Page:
The Mammogram Of The Future Today: 3-D Mammography Is Faster And More Accurate

Many women wonder if mammogram screening is worth the time, effort and discomfort. Considering that only two to four screening mammograms out of every thousand actually lead to a diagnosis of breast cancer — and that up to 10 percent of breast cancers may be over-diagnosed through use of traditional mammography — the concerns of women are valid. Luckily, there is newer, more accurate digital technology available that surpasses the diagnostic capabilities of the older 2D (whether film or digital) sort. These are the mammograms of the future, and they are here today. The latest step in diagnostic mammography is 3-D mammography, also known as tomosynthesis, and it continues to demonstrate tremendous value. Ultimately, it is proving to be much faster and more accurate, enabling quicker breast cancer diagnosis.


Using low-dose x-rays, the 3D mammogram can take a few seconds longer. Patients are therefore subjected to slightly more radiation than they would have been with use of 2D imaging, but the 3D image provides a substantially clearer picture. 3D mammograms have been instrumental in correct identification of cancerous tumors four to five percent more often than the 2D variety, but so far there is insufficient evidence to suggest that the use of 3D mammograms is actually able to reduce the number of women who will die from breast cancer. Both types of mammogram involve roughly the same level of physical discomfort.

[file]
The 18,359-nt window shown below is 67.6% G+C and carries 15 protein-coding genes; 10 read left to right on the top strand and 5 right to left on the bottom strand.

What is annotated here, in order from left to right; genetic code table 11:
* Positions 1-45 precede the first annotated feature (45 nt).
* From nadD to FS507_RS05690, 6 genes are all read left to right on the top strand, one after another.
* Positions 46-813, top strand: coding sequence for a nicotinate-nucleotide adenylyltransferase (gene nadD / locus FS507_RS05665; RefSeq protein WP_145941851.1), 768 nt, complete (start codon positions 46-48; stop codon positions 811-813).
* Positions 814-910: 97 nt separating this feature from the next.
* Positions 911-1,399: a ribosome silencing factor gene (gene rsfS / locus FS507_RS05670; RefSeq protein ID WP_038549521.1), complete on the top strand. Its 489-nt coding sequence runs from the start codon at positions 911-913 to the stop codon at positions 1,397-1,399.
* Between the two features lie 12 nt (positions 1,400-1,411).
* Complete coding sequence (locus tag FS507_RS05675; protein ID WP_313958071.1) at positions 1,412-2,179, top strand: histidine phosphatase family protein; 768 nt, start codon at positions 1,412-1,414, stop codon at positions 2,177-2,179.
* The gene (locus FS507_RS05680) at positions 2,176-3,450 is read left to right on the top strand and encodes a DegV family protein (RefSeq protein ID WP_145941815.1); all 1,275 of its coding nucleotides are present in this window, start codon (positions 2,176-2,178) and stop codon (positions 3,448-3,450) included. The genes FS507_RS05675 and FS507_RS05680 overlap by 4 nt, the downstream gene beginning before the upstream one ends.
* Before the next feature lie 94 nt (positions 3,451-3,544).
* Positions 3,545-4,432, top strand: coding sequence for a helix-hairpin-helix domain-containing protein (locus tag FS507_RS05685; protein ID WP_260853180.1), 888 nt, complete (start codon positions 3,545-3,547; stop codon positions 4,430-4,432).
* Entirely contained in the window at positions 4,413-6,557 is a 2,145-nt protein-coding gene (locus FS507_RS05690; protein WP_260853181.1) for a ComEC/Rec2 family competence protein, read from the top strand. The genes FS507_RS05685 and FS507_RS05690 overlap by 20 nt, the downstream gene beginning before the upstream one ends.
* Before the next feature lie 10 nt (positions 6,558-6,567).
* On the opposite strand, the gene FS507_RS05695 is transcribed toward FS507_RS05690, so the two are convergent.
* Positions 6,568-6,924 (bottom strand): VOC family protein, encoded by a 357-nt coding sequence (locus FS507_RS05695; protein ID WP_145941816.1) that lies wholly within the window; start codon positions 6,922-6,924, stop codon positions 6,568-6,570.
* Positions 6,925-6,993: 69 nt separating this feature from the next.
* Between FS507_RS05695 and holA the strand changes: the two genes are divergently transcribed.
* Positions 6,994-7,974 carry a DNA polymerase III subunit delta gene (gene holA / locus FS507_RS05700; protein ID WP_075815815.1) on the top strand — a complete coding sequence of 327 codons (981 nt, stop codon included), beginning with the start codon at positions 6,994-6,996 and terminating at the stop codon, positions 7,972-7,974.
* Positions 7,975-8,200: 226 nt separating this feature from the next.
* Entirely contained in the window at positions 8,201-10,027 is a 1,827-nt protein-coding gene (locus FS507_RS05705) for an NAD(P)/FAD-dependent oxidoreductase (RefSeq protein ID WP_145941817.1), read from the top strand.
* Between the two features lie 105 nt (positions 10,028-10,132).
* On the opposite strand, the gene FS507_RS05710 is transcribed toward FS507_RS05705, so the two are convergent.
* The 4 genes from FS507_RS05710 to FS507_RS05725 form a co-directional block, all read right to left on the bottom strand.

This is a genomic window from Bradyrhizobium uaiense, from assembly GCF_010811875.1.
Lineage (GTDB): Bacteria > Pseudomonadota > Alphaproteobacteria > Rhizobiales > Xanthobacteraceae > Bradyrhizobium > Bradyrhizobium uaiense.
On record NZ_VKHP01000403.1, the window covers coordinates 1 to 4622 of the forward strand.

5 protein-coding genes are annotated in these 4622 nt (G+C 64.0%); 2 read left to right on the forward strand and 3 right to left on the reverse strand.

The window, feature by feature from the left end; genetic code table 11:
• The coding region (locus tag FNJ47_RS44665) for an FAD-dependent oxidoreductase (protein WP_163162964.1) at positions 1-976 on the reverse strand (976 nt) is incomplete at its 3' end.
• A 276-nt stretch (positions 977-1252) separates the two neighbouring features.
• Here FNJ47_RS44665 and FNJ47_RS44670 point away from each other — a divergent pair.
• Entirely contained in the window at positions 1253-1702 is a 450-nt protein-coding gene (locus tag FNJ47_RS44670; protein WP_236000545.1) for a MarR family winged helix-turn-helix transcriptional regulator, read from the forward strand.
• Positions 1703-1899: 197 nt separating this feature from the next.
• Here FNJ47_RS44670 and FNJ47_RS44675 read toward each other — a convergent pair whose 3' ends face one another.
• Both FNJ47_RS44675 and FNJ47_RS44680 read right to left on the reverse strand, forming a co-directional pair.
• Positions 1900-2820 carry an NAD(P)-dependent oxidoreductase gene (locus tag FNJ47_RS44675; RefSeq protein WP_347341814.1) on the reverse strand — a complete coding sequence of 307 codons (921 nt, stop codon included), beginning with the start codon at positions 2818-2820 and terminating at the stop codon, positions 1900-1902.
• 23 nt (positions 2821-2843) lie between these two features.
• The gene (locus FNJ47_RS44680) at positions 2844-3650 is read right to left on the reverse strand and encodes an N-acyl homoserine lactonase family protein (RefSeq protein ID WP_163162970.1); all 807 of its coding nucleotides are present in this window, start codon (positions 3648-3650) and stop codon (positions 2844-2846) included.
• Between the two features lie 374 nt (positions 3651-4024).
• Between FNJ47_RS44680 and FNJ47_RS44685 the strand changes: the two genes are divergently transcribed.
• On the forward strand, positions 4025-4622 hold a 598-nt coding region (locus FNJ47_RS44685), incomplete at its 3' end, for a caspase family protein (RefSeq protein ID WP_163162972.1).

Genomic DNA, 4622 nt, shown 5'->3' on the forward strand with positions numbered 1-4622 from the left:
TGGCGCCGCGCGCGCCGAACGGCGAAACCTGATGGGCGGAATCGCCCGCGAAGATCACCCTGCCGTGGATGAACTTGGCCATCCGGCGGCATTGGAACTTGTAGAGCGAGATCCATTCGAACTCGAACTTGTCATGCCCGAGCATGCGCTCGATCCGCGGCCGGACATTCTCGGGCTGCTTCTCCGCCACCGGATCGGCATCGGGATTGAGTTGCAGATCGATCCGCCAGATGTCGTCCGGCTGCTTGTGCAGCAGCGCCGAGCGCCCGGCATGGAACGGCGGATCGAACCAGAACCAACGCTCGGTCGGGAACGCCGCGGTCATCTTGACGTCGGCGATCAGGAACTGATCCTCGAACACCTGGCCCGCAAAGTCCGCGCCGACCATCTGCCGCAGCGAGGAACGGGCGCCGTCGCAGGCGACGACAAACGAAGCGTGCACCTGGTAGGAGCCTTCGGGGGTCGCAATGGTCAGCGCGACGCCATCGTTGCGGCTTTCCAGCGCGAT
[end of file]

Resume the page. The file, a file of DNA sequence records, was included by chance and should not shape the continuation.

Pros of using 3D mammography:

  • Some studies have suggested that 3D mammograms can reduce chances of being called back for follow-up testing by as much as 15 percent.
  • Studies so far have also shown that 3D mammograms may increase detection by finding more cancers.
  • 3D mammograms can detect tumors more easily than the 2D variety in dense breast tissue. This translates to earlier diagnosis and treatment for potentially thousands of breast cancer patients. Both types of mammogram can detect tiny tumors too small to be felt, but unfortunately treating those tumors may not always succeed. Faster-growing, more aggressive cancer may have already spread before it’s found. Fatal tumors come in all sizes.


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Cons of using 3D mammography:

  • Insurance companies do not yet cover them, even under the terms of the Affordable Care Act.
  • More studies on clinical outcomes are needed before increased use of tomosynthesis as a tool for screening will occur. If such usage results in fewer unnecessary tests and biopsies, along with a corresponding increase in cancer detection rates, the benefits would clearly outweigh the risks and possibly even reduce costs significantly while saving additional lives.
  • Recent research published in the journal Clinical Cancer Research indicates that doctors may be able to rule out malignancy. With this technology, they may be able to differentiate not only between benign and malignant, but also between the more aggressive and deadly or less dangerous slowly-developing growths — all without the stress of a biopsy.

For women over 50, it seems to make little difference which sort of mammography is used. For most women, digital mammography may prove prohibitively expensive and may also detect abnormalities that will be treated – even though they are not dangerous – just because they exist. 2D digital mammography may actually be more accurate for women who have denser breasts as well as for most women under 50, but the majority of women under the age of 50 don’t even need to bother with screening mammography.

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